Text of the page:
Social Betting – The growing trend in Sports Betting and what it means for Matched Betting.

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For those of you who don’t know, around a year ago, a number of companies started appearing who claimed to have cracked the riddle of how you can create a business around social network betting. It is no secret that the gambling industry is woefully behind the times when it comes to social media, a fact which has continued to baffle onlookers, due to the obvious communal aspect that comes with betting. I mean, when was the last time you saw a bookmaker TV advert showing a gambler placing bets on his computer, alone?

It is this gap that companies like WantMyBet and Betfect have sought to fill, attempting to re-create the feel that has been achieved by so many tipster pages/accounts that litter Facebook and Twitter. Now to be clear, WantMyBet and Betfect are not bookmakers, but they do rely on bookmakers to exist. So, does this make them glorified affiliates? A tempting comparison, but perhaps not a fair one due to the sheer effort being put in by these two companies to carve out a genuine space in the market.

The basic idea here is simple enough. Create a site where users can share betting tips with each other and place themselves on a leaderboard, which they can then climb up depending on the success of their tips.

How then do you place bets on these sites? Well, that is when the comparisons to the affiliate model become rather apparent. Take WantMyBet for example; they are partnered with Ladbrokes, William Hill and BoyleSports. These three bookmakers have shared their API (Application Programming Interface) with WantMyBet, allowing the latter’s users to register, place bets and withdraw winnings without ever having to visit the bookmakers site.

At Heads&Heads, we can appreciate the rather elegant simplicity of this model. However, we do question how long bookmakers will tolerate the growth of a market they themselves should be dominating. We cannot possible know the deal that has been made between WantMyBet and its partners. If we were to purely speculate, we’d imagine that WantMyBet receive some form of commission or compensation for every bet their user places with the bookmakers using the site.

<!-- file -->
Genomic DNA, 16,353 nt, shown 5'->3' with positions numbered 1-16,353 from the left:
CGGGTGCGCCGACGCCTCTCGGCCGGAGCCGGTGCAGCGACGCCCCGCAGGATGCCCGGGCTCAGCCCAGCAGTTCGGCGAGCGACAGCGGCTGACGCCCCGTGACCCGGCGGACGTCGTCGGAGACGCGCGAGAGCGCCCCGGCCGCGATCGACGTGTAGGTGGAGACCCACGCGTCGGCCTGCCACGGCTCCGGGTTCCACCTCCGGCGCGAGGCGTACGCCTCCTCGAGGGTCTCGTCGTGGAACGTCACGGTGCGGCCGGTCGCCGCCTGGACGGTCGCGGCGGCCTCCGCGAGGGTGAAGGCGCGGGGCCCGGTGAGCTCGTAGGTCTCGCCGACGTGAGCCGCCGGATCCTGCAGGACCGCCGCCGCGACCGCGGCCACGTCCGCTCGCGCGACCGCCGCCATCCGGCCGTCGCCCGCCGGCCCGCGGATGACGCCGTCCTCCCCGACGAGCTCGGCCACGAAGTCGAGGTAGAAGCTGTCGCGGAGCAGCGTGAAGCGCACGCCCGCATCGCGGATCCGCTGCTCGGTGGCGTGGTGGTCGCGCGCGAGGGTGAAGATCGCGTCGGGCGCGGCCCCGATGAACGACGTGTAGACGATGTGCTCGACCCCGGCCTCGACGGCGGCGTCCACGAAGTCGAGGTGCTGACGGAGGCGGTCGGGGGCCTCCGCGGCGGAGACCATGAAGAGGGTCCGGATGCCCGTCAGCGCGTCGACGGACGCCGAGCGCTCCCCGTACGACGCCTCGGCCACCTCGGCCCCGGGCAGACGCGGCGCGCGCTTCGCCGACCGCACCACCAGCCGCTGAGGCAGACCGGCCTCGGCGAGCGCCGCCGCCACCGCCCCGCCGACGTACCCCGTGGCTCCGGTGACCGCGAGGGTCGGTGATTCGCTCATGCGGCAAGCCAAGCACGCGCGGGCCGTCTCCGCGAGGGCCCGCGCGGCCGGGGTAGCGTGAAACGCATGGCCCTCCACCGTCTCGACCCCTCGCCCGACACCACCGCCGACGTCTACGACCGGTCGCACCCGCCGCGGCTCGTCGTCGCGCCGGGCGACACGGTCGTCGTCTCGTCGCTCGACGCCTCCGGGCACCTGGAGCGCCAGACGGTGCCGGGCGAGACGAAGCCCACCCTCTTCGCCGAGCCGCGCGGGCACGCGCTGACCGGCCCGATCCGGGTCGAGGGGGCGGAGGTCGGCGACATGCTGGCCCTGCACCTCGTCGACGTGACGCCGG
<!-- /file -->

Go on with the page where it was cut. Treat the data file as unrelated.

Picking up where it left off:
Doing deals with the devil is never a smart idea and whilst, in all probability, the partnership is harmonious, you can bet that these bookmakers didn’t just hand over their API and commission without something substantial in return. In this world driven by data, we don’t think it’d be a stretch to assume this was the currency being used.

This could be a problem for those using WantMyBet. Just like a leopard never changes its spots, bookmakers will always “hate” winners. Which is a problem if WantMyBet’s partners have access to what users are doing on, not just their site, but other bookmaker sites as well. Spotting professional gamblers/winners who place bets with multiple bookmakers and have a habit of bringing in significant winnings just became a lot easier. Now, of course, there is the possibility that WantMyBet have contractually negotiated immunity from restrictions for their members……but we doubt it.

However, Heasd&Heads is going to stop being a doomsayer now and say that, if there are gamblers out there who just place the odd bet for fun and enjoy the social aspect, then WantMyBet and Betfect are perfect.

So, what does this all mean for us matched bettors? Well, in the next couple of years…. not a lot. The gambling industry is a slow-moving beast and sites like these are highly unlikely to rise to prominence. Their existence relies on the bookmaker’s willingness to provide their API, and as soon as the equation does not favour the bookmaker they will pull the plug. However, what it will do is accelerate the development of mobile betting platforms, and this could affect matched betting.

It may affect us, not only in the types of offers that begin to become more prominent (mobile ones for example, a trend we already see starting with Ladbrokes and Unibet), but also in how platforms like Heads&Heads operates. As you may rightly assume, these are all problems for Heads&Heads to worry about, not you, the user. With mobile platforms making gambling more accessible, we are actually likely to see an increase in available reload offers.

We’ll finish this article with a cheeky jab at those who think tip sharing increases your chances against the bookmaker. The below image should be vindication for us matched bettors, because if there was a leaderboard of Heads&Heads you’d be seeing nothing but green!

Leaderboard screenshot